I'm not that big on poetry. (My loss.) If it's not a limerick with the word "Nantucket" in it (nudge-nudge, wink-wink), it's usually too cerebral for my simple tastes in literature.
But - I found this poem in the bus this morning, and it provoked some thought.
By Julie Erb
After I’ve been painting a while
and stop to walk the dog,
I see everything in brushmarks –
foothills, trees, buildings, people.
A stroke of color placed here,
a darkest dark daubed there,
the final brushwork evident
in the tiniest details of things.
The view a panorama of paint
laid side by side and blending
just so, making everything look
stunningly, surprisingly real.
Julie sees the world through a painter's eye.
I do something similar, at times.
When I go on my annual "motorcycle adventure," on which I typically snap 500 or 600 photos (thank goodness for digital cameras!), I start seeing everything as if through the viewfinder. Riding along trying to anticipate how a photo would compose. Occasionally I'll even ride down the road a mile or two, thinking about a "Kodak moment" behind me, only to eventually do a U-turn and ride back to try to capture it.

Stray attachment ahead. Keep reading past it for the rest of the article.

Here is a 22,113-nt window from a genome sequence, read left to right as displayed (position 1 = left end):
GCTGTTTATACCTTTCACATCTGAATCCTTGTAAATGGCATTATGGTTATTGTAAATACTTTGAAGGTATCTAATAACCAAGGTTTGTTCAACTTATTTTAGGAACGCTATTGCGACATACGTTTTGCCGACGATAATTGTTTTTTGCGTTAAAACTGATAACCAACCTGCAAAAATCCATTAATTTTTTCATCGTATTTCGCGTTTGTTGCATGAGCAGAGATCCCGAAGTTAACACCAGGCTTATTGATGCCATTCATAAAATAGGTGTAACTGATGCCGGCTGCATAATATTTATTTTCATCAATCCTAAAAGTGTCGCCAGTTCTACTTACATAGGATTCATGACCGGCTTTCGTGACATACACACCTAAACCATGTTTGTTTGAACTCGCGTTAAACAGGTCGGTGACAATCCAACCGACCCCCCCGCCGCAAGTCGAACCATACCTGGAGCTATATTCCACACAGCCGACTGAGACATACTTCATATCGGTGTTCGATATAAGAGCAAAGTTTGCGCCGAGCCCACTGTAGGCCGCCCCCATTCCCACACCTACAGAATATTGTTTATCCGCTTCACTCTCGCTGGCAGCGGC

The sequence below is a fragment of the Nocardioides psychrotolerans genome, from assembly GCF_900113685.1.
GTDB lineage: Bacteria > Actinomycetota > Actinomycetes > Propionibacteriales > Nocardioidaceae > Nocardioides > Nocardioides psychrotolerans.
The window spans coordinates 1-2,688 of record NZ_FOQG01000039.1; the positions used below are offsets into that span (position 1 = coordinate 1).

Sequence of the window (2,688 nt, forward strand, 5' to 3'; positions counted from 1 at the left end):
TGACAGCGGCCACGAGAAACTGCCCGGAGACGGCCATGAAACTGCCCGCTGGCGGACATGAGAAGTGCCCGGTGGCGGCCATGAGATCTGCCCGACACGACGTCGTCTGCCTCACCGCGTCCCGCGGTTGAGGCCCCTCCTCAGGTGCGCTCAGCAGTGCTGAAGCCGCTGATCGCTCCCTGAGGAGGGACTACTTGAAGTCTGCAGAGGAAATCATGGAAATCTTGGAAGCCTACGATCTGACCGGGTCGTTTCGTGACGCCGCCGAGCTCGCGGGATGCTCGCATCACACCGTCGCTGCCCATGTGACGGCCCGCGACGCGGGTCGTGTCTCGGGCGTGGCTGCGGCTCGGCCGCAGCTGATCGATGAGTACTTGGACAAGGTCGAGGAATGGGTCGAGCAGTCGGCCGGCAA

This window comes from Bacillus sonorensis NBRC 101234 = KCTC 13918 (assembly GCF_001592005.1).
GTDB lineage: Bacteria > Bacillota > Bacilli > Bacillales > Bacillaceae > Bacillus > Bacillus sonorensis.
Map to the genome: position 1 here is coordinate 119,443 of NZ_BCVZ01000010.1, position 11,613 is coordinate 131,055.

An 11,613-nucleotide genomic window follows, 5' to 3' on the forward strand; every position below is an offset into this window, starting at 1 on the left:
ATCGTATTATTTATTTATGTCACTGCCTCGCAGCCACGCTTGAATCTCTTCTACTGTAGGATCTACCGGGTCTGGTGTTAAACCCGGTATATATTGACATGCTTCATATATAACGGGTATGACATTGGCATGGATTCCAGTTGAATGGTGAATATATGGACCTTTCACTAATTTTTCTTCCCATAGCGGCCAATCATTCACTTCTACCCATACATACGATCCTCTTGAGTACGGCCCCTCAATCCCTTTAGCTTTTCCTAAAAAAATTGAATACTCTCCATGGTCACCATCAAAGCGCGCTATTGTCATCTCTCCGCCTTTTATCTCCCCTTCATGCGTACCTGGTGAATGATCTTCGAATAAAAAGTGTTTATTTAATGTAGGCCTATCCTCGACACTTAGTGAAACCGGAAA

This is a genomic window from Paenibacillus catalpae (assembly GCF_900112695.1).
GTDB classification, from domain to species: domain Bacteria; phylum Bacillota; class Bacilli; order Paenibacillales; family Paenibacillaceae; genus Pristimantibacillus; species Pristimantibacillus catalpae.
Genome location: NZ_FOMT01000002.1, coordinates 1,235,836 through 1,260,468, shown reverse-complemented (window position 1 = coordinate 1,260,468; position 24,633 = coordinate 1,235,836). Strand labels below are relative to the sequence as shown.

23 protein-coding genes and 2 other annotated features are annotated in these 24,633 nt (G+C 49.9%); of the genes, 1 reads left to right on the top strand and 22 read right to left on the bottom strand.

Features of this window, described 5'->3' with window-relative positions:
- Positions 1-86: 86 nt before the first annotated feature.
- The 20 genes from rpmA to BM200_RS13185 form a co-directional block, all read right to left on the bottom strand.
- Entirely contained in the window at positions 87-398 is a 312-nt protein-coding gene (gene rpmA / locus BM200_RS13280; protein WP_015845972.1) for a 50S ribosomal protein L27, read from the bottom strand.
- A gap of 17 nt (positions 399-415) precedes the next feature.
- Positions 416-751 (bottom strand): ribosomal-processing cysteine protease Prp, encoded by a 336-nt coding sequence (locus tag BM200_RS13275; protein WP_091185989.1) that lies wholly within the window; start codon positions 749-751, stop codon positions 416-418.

I know what you're thinking at about this point... "Poetry? I didn't realize the Bike Nazi was gay..."
Nah... just funnin'. You're probably thinking, "So, what does any of this have to do with bicycling?"
Bicyclists (and pedestrians, like Poet Julie) are lucky!
They have the least-distorted, least-filtered, "surprisingly real" perspective on the world!
Even on the motorcycle, it all goes by so quickly! And although one can notice the smells and temperature changes, I find myself missing out on the whisper of the wind blowing through the trees, or a meadowlark's lyrical call. (Meadowlarks in the springtime... truly one of the most wonderful sounds to ever carry over the airwaves.)
There's an old truck-driver song: "I'm lookin' at the world thru a windshield..."
People in their MSDS's (Mobile Sensory-Deprivation Chambers) do the same thing. They miss out on a large portion of the amazing sensory palette. Particularly when the "view" is the back end of the car just in front of 'em in the stop-and-go traffic.
(In the interest of "full disclosure," the breeze-in-the-trees and birds-chirping is largely absent, even on a bicycle, when you're hammerin' along in rush hour traffic.)
(NOTE: The Valleyride has a "poetry in motion" program, in which poems are posted in the transit buses. Very nice. I hope Julie Erb would approve of my "lifting" her fine poem and commenting on it.)